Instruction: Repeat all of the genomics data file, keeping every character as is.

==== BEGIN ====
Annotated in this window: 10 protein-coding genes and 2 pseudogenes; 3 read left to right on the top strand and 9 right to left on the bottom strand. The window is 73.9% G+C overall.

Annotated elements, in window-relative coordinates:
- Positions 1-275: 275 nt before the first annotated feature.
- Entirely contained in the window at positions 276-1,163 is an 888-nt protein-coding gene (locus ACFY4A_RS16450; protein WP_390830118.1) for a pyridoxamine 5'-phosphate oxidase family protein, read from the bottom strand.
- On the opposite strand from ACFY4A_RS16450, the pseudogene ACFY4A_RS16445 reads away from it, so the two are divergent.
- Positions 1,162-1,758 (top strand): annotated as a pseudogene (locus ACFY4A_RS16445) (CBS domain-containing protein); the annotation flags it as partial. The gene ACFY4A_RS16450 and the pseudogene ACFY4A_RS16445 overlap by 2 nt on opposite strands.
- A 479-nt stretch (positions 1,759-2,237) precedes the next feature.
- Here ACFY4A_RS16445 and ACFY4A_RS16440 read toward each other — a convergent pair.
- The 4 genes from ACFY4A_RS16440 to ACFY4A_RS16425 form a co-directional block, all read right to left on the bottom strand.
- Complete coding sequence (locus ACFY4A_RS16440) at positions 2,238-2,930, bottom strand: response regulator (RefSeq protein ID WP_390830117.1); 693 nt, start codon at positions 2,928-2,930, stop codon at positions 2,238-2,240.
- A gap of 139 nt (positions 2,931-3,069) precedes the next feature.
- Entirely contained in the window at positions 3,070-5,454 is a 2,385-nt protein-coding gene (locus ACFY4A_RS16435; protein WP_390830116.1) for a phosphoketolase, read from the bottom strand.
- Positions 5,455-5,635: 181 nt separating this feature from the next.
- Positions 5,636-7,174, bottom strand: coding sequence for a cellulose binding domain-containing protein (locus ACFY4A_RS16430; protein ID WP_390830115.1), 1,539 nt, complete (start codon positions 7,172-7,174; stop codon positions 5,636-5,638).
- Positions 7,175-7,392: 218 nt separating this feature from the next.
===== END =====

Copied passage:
Annotated in this window: 10 protein-coding genes and 2 pseudogenes; 3 read left to right on the top strand and 9 right to left on the bottom strand. The window is 73.9% G+C overall.

Annotated elements, in window-relative coordinates:
- Positions 1-275: 275 nt before the first annotated feature.
- Entirely contained in the window at positions 276-1,163 is an 888-nt protein-coding gene (locus ACFY4A_RS16450; protein WP_390830118.1) for a pyridoxamine 5'-phosphate oxidase family protein, read from the bottom strand.
- On the opposite strand from ACFY4A_RS16450, the pseudogene ACFY4A_RS16445 reads away from it, so the two are divergent.
- Positions 1,162-1,758 (top strand): annotated as a pseudogene (locus ACFY4A_RS16445) (CBS domain-containing protein); the annotation flags it as partial. The gene ACFY4A_RS16450 and the pseudogene ACFY4A_RS16445 overlap by 2 nt on opposite strands.
- A 479-nt stretch (positions 1,759-2,237) precedes the next feature.
- Here ACFY4A_RS16445 and ACFY4A_RS16440 read toward each other — a convergent pair.
- The 4 genes from ACFY4A_RS16440 to ACFY4A_RS16425 form a co-directional block, all read right to left on the bottom strand.
- Complete coding sequence (locus ACFY4A_RS16440) at positions 2,238-2,930, bottom strand: response regulator (RefSeq protein ID WP_390830117.1); 693 nt, start codon at positions 2,928-2,930, stop codon at positions 2,238-2,240.
- A gap of 139 nt (positions 2,931-3,069) precedes the next feature.
- Entirely contained in the window at positions 3,070-5,454 is a 2,385-nt protein-coding gene (locus ACFY4A_RS16435; protein WP_390830116.1) for a phosphoketolase, read from the bottom strand.
- Positions 5,455-5,635: 181 nt separating this feature from the next.
- Positions 5,636-7,174, bottom strand: coding sequence for a cellulose binding domain-containing protein (locus ACFY4A_RS16430; protein ID WP_390830115.1), 1,539 nt, complete (start codon positions 7,172-7,174; stop codon positions 5,636-5,638).
- Positions 7,175-7,392: 218 nt separating this feature from the next.